Going down the virtual highway

By Vik Kirsch
Guelph Mercury

GUELPH - Telecommuters travel a different road.

Evan Ferrari's colleagues at a Toronto-based land preservation group are scattered across Ontario. When these field staff members huddle, they do so through an intranet, a private conference site on the Internet.

There are a million such new-age road hogs in Canada alone, and Ontario's strained highway system may stand to benefit.

``The good thing about it is you don't have to travel . . . you're not consuming fossil fuels. You also save travel time,'' says Ferrari, who recently created the intranet work site for The Partnership for Public Lands, an umbrella organization of environmental groups.

``The one odd negative thing I find working from home is you tend to work longer. Perhaps it's because you consider travel time as part of work.''

For the growing number of telecommuters, highway congestion is no longer an issue. ``I have been without a car for six months now and I can't tell you how liberating it is,'' says Ferrari, the partnership's provincial co-ordinator, who works from his Guelph home one or two days a week and takes the train into Toronto for the remainder.

According to Statistics Canada, in 1995 about 1 million people - nine per cent of the labour force - did some or all of their work at home. (That figure is the most recent available and excludes self-employed people.)


`It's not true that people simply stay at home and peck at their computers . . . At the very most, telecommuting might blunt demand a bit . . . What it can signify is transport planners are going to have to plan for all-day commuting.'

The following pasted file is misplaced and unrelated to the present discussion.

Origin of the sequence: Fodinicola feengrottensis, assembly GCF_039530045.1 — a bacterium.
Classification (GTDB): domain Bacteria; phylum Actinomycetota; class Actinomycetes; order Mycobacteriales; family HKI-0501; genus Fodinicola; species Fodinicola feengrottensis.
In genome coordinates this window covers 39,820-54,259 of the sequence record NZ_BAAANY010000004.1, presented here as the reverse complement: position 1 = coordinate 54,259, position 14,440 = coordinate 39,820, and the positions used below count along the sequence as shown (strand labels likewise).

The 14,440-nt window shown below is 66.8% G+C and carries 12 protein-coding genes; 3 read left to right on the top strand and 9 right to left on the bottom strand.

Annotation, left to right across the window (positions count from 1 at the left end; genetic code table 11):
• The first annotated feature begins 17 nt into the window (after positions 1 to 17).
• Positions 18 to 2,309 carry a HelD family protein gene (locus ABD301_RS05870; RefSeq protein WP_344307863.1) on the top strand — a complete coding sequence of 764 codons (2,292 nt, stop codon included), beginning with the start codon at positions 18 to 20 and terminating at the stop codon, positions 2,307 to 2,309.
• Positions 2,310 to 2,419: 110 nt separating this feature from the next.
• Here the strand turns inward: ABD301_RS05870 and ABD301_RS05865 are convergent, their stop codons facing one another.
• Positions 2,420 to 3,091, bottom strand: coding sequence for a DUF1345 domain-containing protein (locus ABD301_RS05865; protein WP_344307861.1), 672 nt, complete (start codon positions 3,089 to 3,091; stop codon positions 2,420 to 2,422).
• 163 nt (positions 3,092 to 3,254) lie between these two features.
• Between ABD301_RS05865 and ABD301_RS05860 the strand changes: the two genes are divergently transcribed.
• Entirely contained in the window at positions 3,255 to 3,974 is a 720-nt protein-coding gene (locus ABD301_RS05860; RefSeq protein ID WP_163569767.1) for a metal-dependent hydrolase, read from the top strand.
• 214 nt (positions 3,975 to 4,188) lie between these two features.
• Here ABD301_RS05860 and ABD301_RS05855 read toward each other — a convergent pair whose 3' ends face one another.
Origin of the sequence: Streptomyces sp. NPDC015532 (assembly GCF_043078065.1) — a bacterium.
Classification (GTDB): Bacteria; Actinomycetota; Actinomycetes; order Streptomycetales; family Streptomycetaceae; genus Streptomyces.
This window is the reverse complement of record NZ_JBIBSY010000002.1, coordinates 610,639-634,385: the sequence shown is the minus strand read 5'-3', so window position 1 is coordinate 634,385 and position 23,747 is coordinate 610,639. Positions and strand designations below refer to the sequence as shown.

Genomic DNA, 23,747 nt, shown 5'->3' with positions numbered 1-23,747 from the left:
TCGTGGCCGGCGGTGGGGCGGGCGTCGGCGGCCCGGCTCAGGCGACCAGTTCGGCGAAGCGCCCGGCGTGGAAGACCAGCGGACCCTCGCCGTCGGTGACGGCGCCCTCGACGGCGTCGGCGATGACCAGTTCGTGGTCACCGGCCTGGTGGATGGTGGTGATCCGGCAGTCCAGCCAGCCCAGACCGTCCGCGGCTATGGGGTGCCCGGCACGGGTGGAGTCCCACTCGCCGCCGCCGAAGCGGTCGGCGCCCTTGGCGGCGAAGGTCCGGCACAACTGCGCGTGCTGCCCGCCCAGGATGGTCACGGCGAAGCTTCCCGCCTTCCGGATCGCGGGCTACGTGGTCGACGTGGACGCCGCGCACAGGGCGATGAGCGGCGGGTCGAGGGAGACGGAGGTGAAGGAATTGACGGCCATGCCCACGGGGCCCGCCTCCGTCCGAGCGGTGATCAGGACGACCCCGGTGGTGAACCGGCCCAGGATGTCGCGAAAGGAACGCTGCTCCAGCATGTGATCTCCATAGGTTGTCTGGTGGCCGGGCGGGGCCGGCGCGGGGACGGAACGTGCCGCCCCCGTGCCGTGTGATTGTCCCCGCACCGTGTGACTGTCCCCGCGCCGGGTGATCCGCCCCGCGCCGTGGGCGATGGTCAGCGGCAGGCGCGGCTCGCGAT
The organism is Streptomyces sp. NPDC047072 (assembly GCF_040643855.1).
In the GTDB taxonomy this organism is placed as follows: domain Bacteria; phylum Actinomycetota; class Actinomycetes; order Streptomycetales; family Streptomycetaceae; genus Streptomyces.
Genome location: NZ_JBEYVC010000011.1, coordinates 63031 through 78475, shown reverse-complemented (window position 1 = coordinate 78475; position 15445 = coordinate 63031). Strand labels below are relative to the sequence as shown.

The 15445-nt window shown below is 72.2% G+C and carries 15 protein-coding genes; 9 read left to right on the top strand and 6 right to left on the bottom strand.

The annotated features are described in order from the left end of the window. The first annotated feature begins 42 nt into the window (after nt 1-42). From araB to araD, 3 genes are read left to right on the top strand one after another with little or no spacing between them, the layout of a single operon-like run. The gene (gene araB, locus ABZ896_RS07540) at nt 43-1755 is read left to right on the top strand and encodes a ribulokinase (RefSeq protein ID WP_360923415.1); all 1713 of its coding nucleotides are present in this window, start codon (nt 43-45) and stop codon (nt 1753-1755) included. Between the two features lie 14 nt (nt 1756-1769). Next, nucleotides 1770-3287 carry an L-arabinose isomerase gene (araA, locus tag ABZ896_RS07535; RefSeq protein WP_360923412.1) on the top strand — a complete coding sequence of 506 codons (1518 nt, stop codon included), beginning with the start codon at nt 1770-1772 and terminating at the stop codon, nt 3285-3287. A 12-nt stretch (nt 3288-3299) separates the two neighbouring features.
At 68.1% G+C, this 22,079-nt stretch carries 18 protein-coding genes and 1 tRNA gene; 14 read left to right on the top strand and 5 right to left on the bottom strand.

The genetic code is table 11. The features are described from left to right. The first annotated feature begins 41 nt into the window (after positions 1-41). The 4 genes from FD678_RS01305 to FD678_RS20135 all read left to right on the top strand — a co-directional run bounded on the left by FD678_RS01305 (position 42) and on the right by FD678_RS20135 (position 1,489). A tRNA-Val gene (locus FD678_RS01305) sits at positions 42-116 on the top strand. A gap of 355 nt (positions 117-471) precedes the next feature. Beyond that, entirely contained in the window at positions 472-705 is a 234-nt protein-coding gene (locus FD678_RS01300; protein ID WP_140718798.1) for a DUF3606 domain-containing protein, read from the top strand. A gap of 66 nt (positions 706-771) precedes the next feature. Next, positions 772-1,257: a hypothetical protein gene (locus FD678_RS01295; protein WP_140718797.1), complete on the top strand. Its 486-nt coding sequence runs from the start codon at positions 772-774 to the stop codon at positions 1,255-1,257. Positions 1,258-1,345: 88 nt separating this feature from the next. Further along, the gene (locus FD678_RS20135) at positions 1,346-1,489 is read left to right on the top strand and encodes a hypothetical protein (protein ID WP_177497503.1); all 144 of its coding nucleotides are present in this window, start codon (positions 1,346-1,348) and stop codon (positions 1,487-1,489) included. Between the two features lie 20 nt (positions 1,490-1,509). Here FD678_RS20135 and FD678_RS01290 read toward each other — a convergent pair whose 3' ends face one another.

- Harry Gow
President, Transport 2000


In 1991, 617,000 people, or 6 per cent of the labour force, worked from home. And since Internet use has boomed over the past five years, that number is certainly still on the rise.

There is debate over whether telecommuting actually cuts down on the amount of traffic on the roads.

It does seems to spread travel throughout the day, says Harry Gow, president of Transport 2000, an Ottawa-based federation of consumer groups promoting alternatives to passenger vehicles. ``It's not true that people simply stay at home and peck at their computers. ``At the very most, telecommuting might blunt demand a bit . . . What it can signify is transport planners are going to have to plan for all-day commuting. That has been noticed already. Traffic is denser outside rush hour than it used to be.''

There are few studies to date on the subject.

In California, studies over the past decade have concluded telecommuting does reduce the number of work trips made. One study found a 60 per cent reduction in car trips and a 77 per cent drop in distance travelled.